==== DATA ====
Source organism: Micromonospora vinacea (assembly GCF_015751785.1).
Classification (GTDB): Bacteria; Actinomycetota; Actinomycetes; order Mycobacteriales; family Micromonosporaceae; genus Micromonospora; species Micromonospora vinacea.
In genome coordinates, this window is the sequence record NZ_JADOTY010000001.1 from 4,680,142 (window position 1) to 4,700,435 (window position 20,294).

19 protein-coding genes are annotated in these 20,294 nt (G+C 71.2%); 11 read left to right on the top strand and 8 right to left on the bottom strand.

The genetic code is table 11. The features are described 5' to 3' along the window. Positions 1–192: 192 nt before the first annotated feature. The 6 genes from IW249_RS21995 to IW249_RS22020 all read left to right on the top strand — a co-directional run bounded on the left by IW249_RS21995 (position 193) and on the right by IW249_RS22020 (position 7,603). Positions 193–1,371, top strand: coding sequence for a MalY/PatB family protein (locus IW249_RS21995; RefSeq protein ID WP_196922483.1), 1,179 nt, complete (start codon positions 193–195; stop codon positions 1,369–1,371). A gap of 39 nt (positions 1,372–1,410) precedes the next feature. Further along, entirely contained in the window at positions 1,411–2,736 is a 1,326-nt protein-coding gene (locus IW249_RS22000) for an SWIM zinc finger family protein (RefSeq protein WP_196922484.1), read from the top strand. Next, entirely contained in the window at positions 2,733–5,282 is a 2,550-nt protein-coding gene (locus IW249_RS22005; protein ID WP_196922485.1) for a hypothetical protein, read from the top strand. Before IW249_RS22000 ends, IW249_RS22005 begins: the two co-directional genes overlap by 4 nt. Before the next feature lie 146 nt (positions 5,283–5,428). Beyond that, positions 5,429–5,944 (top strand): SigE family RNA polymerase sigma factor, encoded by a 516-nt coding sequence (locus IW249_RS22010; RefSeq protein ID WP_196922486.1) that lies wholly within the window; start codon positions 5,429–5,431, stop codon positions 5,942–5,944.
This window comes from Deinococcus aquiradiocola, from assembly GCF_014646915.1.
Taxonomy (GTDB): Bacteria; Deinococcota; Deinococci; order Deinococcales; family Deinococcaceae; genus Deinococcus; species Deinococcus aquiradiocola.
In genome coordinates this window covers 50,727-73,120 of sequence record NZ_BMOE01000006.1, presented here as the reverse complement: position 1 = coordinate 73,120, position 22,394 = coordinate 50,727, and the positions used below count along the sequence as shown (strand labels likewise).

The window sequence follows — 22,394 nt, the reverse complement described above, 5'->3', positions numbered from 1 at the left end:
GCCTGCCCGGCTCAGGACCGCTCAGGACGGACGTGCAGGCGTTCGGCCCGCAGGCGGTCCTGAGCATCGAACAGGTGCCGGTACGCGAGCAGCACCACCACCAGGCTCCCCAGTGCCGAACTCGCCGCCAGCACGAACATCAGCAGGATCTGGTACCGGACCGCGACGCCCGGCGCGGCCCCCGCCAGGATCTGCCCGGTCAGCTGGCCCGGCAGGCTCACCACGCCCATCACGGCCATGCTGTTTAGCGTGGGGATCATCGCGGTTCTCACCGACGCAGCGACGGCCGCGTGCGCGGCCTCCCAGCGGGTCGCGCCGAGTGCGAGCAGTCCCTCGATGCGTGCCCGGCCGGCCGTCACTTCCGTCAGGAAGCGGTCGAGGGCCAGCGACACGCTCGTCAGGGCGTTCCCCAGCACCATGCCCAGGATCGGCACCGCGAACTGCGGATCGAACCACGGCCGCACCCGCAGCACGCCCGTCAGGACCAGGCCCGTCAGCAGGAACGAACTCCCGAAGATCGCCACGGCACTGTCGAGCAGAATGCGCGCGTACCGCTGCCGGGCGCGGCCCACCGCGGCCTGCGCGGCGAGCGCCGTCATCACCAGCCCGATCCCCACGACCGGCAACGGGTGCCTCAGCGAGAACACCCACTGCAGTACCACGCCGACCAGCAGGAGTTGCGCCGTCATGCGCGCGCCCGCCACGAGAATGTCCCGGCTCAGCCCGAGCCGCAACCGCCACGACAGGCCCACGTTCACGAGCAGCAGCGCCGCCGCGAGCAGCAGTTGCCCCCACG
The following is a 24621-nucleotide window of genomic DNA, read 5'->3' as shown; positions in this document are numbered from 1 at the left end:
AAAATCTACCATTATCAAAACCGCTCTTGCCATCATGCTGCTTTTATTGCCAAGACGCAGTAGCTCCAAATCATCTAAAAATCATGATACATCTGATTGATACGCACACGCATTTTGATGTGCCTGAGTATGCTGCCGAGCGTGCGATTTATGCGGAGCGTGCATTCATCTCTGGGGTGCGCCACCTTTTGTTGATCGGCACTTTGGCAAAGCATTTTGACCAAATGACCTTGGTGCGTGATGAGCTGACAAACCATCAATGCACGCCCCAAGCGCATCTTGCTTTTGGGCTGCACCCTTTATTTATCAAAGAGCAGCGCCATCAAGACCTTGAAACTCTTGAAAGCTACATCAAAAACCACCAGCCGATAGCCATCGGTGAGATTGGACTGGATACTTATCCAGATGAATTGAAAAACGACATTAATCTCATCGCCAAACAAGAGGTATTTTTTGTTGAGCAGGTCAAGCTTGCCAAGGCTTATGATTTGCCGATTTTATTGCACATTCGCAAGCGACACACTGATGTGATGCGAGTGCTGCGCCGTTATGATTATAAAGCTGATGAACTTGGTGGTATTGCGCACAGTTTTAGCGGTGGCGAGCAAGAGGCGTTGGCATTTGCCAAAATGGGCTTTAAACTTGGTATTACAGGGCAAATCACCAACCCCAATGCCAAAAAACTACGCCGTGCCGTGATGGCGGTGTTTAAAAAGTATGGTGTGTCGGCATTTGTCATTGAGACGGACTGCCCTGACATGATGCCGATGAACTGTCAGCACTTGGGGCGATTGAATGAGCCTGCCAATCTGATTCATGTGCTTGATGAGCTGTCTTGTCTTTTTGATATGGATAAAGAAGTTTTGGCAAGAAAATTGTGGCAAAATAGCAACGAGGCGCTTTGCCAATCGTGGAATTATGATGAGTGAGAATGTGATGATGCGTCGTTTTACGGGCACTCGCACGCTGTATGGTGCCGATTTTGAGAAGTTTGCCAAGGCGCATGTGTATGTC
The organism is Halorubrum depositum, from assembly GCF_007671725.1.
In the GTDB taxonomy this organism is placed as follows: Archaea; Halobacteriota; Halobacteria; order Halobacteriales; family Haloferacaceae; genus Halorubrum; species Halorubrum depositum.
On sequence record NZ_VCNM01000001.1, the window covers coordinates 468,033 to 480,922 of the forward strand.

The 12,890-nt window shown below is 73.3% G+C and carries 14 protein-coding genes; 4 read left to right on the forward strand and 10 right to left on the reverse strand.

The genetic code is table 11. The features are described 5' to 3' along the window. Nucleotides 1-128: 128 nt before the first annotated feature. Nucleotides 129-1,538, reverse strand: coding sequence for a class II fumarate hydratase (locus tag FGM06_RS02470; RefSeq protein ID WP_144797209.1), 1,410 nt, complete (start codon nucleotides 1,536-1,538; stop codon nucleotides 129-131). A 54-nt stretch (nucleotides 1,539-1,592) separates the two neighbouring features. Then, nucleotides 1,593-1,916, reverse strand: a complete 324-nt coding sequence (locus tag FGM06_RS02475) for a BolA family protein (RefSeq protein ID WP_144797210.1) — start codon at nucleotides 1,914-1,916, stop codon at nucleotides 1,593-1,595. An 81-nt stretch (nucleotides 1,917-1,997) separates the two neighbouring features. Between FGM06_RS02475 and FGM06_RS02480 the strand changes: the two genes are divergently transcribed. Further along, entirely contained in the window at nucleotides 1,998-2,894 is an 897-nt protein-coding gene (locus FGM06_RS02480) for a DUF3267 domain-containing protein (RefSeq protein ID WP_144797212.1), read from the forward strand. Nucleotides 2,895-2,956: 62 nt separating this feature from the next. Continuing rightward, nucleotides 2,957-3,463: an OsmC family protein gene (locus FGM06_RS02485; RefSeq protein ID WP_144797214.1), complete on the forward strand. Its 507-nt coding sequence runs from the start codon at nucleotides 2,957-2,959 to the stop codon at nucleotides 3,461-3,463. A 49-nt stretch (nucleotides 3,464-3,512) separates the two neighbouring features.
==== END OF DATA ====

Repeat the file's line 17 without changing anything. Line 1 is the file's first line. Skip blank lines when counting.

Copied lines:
The genetic code is table 11. The features are described 5' to 3' along the window. Nucleotides 1-128: 128 nt before the first annotated feature. Nucleotides 129-1,538, reverse strand: coding sequence for a class II fumarate hydratase (locus tag FGM06_RS02470; RefSeq protein ID WP_144797209.1), 1,410 nt, complete (start codon nucleotides 1,536-1,538; stop codon nucleotides 129-131). A 54-nt stretch (nucleotides 1,539-1,592) separates the two neighbouring features. Then, nucleotides 1,593-1,916, reverse strand: a complete 324-nt coding sequence (locus tag FGM06_RS02475) for a BolA family protein (RefSeq protein ID WP_144797210.1) — start codon at nucleotides 1,914-1,916, stop codon at nucleotides 1,593-1,595. An 81-nt stretch (nucleotides 1,917-1,997) separates the two neighbouring features. Between FGM06_RS02475 and FGM06_RS02480 the strand changes: the two genes are divergently transcribed. Further along, entirely contained in the window at nucleotides 1,998-2,894 is an 897-nt protein-coding gene (locus FGM06_RS02480) for a DUF3267 domain-containing protein (RefSeq protein ID WP_144797212.1), read from the forward strand. Nucleotides 2,895-2,956: 62 nt separating this feature from the next. Continuing rightward, nucleotides 2,957-3,463: an OsmC family protein gene (locus FGM06_RS02485; RefSeq protein ID WP_144797214.1), complete on the forward strand. Its 507-nt coding sequence runs from the start codon at nucleotides 2,957-2,959 to the stop codon at nucleotides 3,461-3,463. A 49-nt stretch (nucleotides 3,464-3,512) separates the two neighbouring features.